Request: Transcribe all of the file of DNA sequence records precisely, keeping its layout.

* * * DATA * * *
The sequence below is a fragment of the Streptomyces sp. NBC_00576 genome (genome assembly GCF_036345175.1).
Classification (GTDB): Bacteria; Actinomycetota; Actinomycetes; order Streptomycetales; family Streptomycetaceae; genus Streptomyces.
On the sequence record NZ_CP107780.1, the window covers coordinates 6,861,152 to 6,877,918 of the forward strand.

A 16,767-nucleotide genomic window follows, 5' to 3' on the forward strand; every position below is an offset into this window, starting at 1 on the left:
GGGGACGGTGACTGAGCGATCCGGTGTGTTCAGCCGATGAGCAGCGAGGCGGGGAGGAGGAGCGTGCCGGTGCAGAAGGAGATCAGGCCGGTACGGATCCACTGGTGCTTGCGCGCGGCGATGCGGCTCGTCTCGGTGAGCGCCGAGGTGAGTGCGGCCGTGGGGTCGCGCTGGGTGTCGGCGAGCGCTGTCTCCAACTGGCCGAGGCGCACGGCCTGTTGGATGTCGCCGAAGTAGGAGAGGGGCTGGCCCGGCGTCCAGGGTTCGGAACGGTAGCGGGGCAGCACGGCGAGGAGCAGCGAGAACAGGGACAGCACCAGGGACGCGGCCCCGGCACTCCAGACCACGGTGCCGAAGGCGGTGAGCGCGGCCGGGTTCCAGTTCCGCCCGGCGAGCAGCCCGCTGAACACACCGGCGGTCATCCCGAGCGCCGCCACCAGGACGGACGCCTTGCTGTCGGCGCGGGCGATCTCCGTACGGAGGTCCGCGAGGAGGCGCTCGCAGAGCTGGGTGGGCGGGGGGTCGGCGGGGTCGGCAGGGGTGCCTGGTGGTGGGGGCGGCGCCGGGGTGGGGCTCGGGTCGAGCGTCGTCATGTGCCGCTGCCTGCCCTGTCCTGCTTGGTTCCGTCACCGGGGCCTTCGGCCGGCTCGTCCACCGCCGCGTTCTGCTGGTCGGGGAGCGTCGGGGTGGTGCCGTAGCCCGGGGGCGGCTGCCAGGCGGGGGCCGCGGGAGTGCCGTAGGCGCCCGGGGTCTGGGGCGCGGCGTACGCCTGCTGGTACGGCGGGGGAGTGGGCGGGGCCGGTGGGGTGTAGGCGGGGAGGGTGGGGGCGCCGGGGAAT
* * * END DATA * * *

The sequence below is a fragment of the Streptomyces sp. NBC_00576 genome (genome assembly GCF_036345175.1).
Classification (GTDB): Bacteria; Actinomycetota; Actinomycetes; order Streptomycetales; family Streptomycetaceae; genus Streptomyces.
On the sequence record NZ_CP107780.1, the window covers coordinates 6,861,152 to 6,877,918 of the forward strand.

A 16,767-nucleotide genomic window follows, 5' to 3' on the forward strand; every position below is an offset into this window, starting at 1 on the left:
GGGGACGGTGACTGAGCGATCCGGTGTGTTCAGCCGATGAGCAGCGAGGCGGGGAGGAGGAGCGTGCCGGTGCAGAAGGAGATCAGGCCGGTACGGATCCACTGGTGCTTGCGCGCGGCGATGCGGCTCGTCTCGGTGAGCGCCGAGGTGAGTGCGGCCGTGGGGTCGCGCTGGGTGTCGGCGAGCGCTGTCTCCAACTGGCCGAGGCGCACGGCCTGTTGGATGTCGCCGAAGTAGGAGAGGGGCTGGCCCGGCGTCCAGGGTTCGGAACGGTAGCGGGGCAGCACGGCGAGGAGCAGCGAGAACAGGGACAGCACCAGGGACGCGGCCCCGGCACTCCAGACCACGGTGCCGAAGGCGGTGAGCGCGGCCGGGTTCCAGTTCCGCCCGGCGAGCAGCCCGCTGAACACACCGGCGGTCATCCCGAGCGCCGCCACCAGGACGGACGCCTTGCTGTCGGCGCGGGCGATCTCCGTACGGAGGTCCGCGAGGAGGCGCTCGCAGAGCTGGGTGGGCGGGGGGTCGGCGGGGTCGGCAGGGGTGCCTGGTGGTGGGGGCGGCGCCGGGGTGGGGCTCGGGTCGAGCGTCGTCATGTGCCGCTGCCTGCCCTGTCCTGCTTGGTTCCGTCACCGGGGCCTTCGGCCGGCTCGTCCACCGCCGCGTTCTGCTGGTCGGGGAGCGTCGGGGTGGTGCCGTAGCCCGGGGGCGGCTGCCAGGCGGGGGCCGCGGGAGTGCCGTAGGCGCCCGGGGTCTGGGGCGCGGCGTACGCCTGCTGGTACGGCGGGGGAGTGGGCGGGGCCGGTGGGGTGTAGGCGGGGAGGGTGGGGGCGCCGGGGAAT